Mildred was the daughter of Sir Anthony Cooke, a scholar and the man who became Edward VI's tutor, and his wife, Anne Fitzwilliam. Cooke educated his daughter himself, at home, providing her with the classical education usually reserved for boys.
Mildred is known not only for being the second wife of William Cecil, 1st Baron Burghley and Elizabeth I's trusted minister, but for her humanist education, intelligence and fluency in Greek and Latin. Mildred also translated several works, including a Greek sermon by Basil the Great.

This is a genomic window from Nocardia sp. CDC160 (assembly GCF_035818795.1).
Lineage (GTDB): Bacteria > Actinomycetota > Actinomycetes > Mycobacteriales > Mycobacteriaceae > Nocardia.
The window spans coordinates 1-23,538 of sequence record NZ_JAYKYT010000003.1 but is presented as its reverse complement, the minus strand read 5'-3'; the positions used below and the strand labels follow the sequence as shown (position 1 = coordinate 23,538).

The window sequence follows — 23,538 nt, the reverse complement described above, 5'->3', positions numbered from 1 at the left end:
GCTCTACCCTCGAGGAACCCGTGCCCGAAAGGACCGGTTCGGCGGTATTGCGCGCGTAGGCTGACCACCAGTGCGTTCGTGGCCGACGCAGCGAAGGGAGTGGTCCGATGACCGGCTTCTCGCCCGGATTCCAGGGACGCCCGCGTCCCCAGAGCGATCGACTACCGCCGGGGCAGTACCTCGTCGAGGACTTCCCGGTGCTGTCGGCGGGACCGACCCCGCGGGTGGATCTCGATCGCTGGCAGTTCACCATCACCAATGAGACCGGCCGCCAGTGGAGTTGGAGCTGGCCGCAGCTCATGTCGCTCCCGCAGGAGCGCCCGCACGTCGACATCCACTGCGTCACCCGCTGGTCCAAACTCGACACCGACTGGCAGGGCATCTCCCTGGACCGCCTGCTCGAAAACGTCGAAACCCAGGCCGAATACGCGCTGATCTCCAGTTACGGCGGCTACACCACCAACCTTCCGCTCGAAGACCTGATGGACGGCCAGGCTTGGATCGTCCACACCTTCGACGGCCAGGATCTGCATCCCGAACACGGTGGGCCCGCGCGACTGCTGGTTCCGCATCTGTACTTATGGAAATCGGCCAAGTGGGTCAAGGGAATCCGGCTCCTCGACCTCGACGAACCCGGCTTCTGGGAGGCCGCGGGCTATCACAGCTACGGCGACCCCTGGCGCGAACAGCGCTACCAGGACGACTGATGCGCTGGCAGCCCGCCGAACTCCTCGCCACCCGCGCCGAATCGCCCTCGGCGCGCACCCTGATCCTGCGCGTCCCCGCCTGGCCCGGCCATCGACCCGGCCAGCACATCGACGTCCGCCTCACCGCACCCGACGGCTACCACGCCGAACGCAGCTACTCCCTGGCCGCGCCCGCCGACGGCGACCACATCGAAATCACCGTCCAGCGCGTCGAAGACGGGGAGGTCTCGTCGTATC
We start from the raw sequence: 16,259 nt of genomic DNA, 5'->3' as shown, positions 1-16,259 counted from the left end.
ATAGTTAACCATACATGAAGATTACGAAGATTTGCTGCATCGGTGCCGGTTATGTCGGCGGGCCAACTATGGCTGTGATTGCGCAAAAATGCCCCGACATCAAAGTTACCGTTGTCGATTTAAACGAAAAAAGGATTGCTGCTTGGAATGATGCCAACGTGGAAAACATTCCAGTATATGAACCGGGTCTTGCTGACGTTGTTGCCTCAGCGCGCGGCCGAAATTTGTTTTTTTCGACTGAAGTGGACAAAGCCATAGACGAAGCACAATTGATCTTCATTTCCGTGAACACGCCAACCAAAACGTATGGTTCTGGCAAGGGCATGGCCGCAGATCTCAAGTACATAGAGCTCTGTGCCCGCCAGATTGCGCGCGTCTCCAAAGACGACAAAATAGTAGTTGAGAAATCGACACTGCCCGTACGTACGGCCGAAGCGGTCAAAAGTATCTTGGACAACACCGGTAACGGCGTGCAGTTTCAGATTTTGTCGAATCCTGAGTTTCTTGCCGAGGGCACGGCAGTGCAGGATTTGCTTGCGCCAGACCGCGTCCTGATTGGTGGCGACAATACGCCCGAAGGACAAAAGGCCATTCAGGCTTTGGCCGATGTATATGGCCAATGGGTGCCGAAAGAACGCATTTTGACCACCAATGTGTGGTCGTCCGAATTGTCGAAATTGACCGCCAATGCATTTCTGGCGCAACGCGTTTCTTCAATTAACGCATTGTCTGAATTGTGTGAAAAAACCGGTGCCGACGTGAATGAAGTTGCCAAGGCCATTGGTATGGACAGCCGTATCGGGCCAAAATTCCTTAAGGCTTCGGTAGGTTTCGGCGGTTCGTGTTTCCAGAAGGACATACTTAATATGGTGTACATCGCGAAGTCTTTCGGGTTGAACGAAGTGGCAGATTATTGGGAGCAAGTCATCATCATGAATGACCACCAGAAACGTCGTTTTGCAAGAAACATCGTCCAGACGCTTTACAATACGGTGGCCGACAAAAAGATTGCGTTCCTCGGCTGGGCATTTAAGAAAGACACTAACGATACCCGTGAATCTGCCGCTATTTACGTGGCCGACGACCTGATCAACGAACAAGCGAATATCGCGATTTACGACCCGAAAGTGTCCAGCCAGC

Her huge library contained works in Latin, Greek, French and English, covering the subjects of religion, literature, history and medicine. At her death in 1589, on her instruction, many of her books were given to educational institutions, and seventeen of her books are housed today at Hatfield House.
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Image: Portrait of a pregnant Mildred Cecil by Hans Eworth.